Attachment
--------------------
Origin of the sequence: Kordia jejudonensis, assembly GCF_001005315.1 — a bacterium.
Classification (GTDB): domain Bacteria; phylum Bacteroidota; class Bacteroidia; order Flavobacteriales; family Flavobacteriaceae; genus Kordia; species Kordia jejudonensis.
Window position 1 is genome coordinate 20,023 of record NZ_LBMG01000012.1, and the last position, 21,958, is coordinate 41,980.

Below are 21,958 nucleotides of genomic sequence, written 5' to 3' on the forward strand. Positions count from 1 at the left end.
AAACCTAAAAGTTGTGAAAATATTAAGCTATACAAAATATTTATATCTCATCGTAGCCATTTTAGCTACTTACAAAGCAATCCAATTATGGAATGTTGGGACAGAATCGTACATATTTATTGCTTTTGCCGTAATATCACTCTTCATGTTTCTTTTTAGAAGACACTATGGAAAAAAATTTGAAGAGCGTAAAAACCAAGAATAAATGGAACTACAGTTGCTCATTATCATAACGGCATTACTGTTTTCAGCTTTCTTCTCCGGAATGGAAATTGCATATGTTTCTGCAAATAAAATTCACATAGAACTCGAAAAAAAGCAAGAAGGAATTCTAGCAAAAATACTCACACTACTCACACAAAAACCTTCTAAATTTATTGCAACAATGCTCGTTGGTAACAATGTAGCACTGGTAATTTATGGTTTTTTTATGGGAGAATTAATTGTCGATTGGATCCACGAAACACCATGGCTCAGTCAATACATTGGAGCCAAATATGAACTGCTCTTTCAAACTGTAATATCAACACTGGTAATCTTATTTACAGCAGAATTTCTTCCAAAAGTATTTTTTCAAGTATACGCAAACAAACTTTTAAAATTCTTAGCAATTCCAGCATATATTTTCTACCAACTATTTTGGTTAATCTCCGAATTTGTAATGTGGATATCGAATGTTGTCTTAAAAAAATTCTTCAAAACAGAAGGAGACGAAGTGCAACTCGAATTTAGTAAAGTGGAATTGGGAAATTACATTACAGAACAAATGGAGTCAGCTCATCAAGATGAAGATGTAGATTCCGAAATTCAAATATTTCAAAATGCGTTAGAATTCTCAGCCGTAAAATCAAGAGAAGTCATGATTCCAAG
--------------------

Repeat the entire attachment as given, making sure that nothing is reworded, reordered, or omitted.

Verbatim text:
Origin of the sequence: Kordia jejudonensis, assembly GCF_001005315.1 — a bacterium.
Classification (GTDB): domain Bacteria; phylum Bacteroidota; class Bacteroidia; order Flavobacteriales; family Flavobacteriaceae; genus Kordia; species Kordia jejudonensis.
Window position 1 is genome coordinate 20,023 of record NZ_LBMG01000012.1, and the last position, 21,958, is coordinate 41,980.

Below are 21,958 nucleotides of genomic sequence, written 5' to 3' on the forward strand. Positions count from 1 at the left end.
AAACCTAAAAGTTGTGAAAATATTAAGCTATACAAAATATTTATATCTCATCGTAGCCATTTTAGCTACTTACAAAGCAATCCAATTATGGAATGTTGGGACAGAATCGTACATATTTATTGCTTTTGCCGTAATATCACTCTTCATGTTTCTTTTTAGAAGACACTATGGAAAAAAATTTGAAGAGCGTAAAAACCAAGAATAAATGGAACTACAGTTGCTCATTATCATAACGGCATTACTGTTTTCAGCTTTCTTCTCCGGAATGGAAATTGCATATGTTTCTGCAAATAAAATTCACATAGAACTCGAAAAAAAGCAAGAAGGAATTCTAGCAAAAATACTCACACTACTCACACAAAAACCTTCTAAATTTATTGCAACAATGCTCGTTGGTAACAATGTAGCACTGGTAATTTATGGTTTTTTTATGGGAGAATTAATTGTCGATTGGATCCACGAAACACCATGGCTCAGTCAATACATTGGAGCCAAATATGAACTGCTCTTTCAAACTGTAATATCAACACTGGTAATCTTATTTACAGCAGAATTTCTTCCAAAAGTATTTTTTCAAGTATACGCAAACAAACTTTTAAAATTCTTAGCAATTCCAGCATATATTTTCTACCAACTATTTTGGTTAATCTCCGAATTTGTAATGTGGATATCGAATGTTGTCTTAAAAAAATTCTTCAAAACAGAAGGAGACGAAGTGCAACTCGAATTTAGTAAAGTGGAATTGGGAAATTACATTACAGAACAAATGGAGTCAGCTCATCAAGATGAAGATGTAGATTCCGAAATTCAAATATTTCAAAATGCGTTAGAATTCTCAGCCGTAAAATCAAGAGAAGTCATGATTCCAAG